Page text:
Twelve years worth of Apple product sales, iPhones, iPads, MacBooks and iPods wall adapters are being recalled.

Apple was slammed for its handling of a massive international recall of dangerous power adapters.

Adapters breaking, which risks consumers of electric shock, are allegedly under-reported. Apple is reported to be aware of its dangers since 2006.

The company was only aware of 12 incidents worldwide, but it still remains unclear whether this meant 12 actual cases of electric shock or merely exposure to risk after adapters broke, leaving live parts exposed.

Consumers have written to Fairfax Media following the announcement to share their experiences with Apple adapters “short-circuiting”, breaking, causing electrical sparks and, in one Australian case which Apple was aware of in 2006, causing a fire.

In 2006, a small fire at the house of Felicity Cook, a Melbourne resident was caused when a faulty Apple G4 iBook power adapter “exploded.”

The Sydney Morning Herald reports that a cheque from Apple Computer Australia Pty Ltd dated 11 October 2006 reimbursed Ms. Cook for the cost of a replacement power board and adapter, and an electrician’s fee, totalling $218.91. Still, Apple declined to comment on the matter.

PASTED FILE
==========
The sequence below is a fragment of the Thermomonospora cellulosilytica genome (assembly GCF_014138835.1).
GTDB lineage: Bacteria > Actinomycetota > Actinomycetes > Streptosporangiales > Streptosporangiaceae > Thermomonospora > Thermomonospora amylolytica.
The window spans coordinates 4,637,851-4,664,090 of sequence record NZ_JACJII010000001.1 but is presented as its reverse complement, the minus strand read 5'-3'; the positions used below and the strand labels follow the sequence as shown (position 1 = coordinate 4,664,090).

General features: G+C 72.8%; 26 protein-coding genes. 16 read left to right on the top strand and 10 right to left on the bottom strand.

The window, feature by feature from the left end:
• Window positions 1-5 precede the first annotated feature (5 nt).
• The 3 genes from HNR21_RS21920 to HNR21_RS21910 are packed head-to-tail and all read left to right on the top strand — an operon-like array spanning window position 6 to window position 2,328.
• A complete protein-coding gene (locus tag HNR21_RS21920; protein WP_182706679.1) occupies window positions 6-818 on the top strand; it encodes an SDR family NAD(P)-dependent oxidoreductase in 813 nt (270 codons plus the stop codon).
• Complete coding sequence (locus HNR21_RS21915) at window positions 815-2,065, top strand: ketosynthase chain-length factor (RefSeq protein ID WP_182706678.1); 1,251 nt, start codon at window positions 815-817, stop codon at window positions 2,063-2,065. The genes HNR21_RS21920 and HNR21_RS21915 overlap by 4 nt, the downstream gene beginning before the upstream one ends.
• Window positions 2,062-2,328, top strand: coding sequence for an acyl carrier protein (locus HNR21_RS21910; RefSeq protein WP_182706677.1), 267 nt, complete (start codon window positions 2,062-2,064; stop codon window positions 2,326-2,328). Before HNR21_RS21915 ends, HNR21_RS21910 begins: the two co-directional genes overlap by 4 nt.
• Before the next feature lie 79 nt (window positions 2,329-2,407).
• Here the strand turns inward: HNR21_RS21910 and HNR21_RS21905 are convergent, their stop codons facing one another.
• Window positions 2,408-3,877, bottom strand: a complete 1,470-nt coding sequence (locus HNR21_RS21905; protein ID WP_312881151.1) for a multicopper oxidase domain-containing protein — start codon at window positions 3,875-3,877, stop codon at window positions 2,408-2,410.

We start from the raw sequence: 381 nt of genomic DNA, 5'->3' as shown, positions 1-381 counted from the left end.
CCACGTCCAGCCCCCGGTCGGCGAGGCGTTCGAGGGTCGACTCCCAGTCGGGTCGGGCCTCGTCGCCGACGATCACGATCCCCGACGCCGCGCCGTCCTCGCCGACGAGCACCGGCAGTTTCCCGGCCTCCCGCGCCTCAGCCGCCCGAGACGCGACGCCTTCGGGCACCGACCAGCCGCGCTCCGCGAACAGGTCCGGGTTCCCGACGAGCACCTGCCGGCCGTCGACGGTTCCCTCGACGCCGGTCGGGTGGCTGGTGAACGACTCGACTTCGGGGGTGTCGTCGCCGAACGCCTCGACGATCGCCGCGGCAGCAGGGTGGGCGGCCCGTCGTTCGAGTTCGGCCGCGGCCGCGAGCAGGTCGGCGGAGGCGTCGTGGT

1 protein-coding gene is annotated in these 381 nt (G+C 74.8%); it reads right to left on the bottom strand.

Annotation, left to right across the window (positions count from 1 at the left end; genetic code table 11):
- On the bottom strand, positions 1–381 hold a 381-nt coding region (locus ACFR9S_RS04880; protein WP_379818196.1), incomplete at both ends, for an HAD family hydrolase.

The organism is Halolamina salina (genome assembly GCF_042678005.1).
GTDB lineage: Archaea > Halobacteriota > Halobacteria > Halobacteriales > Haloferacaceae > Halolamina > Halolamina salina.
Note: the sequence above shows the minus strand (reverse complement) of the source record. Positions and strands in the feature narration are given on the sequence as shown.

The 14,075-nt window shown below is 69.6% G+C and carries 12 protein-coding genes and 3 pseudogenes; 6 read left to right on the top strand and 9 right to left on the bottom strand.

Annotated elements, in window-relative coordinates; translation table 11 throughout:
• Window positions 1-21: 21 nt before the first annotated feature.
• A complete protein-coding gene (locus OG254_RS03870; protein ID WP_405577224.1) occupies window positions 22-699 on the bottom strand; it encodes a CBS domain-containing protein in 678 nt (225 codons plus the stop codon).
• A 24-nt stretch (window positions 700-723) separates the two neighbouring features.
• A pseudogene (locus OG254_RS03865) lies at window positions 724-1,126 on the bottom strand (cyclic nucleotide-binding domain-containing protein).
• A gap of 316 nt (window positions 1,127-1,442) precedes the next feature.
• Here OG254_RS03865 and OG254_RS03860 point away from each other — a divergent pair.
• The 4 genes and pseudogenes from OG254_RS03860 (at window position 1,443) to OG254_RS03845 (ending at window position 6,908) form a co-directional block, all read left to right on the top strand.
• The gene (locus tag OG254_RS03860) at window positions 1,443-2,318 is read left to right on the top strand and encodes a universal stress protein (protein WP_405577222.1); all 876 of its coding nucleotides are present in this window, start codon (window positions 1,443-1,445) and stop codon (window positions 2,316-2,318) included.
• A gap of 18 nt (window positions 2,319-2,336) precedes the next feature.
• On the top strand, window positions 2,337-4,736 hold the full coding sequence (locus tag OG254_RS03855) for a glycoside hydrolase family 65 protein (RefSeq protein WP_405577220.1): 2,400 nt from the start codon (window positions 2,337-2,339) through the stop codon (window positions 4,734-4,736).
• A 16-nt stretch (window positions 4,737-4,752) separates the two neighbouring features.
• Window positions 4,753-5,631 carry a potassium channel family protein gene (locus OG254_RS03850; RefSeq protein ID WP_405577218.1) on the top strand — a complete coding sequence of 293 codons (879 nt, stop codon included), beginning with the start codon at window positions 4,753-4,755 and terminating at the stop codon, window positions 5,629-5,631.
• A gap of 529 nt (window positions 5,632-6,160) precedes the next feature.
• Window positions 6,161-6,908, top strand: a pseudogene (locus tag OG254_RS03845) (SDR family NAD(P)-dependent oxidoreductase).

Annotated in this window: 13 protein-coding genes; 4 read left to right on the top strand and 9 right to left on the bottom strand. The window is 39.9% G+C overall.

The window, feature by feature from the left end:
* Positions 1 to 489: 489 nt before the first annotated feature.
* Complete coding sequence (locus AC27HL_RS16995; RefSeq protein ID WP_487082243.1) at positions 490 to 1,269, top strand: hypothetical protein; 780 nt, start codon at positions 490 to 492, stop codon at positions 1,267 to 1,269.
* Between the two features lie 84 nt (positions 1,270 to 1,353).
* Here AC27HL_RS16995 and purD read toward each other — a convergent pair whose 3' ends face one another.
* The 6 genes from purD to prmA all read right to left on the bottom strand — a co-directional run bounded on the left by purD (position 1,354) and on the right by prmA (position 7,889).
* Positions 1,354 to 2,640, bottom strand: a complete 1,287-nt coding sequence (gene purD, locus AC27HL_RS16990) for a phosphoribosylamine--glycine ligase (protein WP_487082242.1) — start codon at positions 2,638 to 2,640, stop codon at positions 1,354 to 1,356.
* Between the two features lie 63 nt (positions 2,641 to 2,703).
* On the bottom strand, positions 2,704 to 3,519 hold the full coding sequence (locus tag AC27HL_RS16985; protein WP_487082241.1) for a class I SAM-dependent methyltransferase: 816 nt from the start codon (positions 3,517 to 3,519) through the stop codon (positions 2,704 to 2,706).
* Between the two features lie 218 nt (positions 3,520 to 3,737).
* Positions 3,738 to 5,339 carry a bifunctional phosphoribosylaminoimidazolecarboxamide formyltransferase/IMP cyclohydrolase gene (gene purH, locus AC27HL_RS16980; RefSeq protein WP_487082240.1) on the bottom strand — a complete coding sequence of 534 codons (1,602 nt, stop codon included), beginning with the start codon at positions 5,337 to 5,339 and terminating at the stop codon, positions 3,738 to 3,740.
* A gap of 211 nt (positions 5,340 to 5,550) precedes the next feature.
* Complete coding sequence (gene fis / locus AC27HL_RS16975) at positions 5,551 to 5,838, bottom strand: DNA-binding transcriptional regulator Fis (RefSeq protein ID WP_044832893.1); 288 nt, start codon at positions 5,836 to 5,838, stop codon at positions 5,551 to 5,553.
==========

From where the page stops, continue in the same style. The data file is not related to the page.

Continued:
More apple users came forward detailing how a part of their adapter, that connects to the wall socket easily came off and exposed live parts.

After she knocked a plugged-in iPad wall adapter last year, causing an electrical spark with smoke and triggering the house’s power to switch off, seven-year-old daughter of Brisbane resident Peter was terrified and in tears.

“I was really surprised how easily the charger broke, it was traumatising for my daughter,” Mr Neumeister said.

Other reports including one in 2012, where Apple replaced the iPhone wall charger of Sydney resident Sandra Eckersley after it caused a “spontaneous explosion” which burnt the surrounding wall. She was not compensated for the damage.

Others have posted anecdotes of their experiences with Apple’s adapter on social media.

Customers affected by the recall can follow instructions at Apple’s website to arrange a replacement adapter.